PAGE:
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Intel 80386

Contributor(s): Matthew Haughn

Intel 80386 also known as (386 and i386) is the third-generation Intel x86 microprocessor introduced in October 1985. The 386 followed Intel’s 8086 and 80286 processors and predated the 80486.

The 80386 was capable of 11 million instructions per second (MIPS) and featured:

The 80386 was also released in subsequent versions including the 386SX, a lower cost version lacking a math coprocessor. 386SL is the low-power version intended for mobile computers.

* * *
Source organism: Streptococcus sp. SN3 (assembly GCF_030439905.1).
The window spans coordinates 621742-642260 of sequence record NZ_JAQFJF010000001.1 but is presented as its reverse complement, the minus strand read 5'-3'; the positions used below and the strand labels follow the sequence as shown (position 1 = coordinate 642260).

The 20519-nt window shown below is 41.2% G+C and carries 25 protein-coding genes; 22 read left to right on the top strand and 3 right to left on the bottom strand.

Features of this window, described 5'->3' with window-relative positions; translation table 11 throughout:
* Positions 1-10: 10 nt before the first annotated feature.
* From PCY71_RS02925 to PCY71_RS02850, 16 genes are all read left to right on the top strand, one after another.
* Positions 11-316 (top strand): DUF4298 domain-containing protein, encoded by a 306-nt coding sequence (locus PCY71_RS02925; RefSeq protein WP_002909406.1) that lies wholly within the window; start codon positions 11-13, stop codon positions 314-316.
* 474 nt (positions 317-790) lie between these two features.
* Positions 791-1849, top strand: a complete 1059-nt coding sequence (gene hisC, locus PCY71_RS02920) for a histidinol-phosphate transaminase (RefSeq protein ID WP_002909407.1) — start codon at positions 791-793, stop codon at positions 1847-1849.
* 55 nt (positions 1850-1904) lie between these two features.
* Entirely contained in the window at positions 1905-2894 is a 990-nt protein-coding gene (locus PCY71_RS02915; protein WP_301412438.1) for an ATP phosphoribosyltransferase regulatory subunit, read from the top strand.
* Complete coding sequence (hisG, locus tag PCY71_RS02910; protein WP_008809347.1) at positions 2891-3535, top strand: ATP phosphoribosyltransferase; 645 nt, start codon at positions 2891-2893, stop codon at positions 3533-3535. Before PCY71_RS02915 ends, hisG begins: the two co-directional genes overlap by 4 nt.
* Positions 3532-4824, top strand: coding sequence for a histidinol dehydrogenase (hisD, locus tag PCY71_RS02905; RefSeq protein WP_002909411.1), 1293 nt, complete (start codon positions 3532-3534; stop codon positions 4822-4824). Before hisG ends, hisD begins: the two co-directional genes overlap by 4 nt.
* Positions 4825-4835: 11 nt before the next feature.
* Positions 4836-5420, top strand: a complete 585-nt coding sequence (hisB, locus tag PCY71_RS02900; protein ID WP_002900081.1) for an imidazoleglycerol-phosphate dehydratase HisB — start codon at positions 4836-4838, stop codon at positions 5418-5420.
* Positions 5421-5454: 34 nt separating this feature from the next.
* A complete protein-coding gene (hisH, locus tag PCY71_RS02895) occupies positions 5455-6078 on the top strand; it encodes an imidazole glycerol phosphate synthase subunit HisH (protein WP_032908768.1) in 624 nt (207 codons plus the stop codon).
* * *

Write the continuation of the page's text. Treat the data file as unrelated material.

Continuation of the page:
Some 386 processors had a bug that could cause a lock-up when running in a 32-bit environment. It was very hard for an end user to determine whether the problem was a software bug or a hardware flaw. To address the issue, Intel created a certified testing program whereby chips found to be error free were marked with a double sigma.

This was last updated in February 2014

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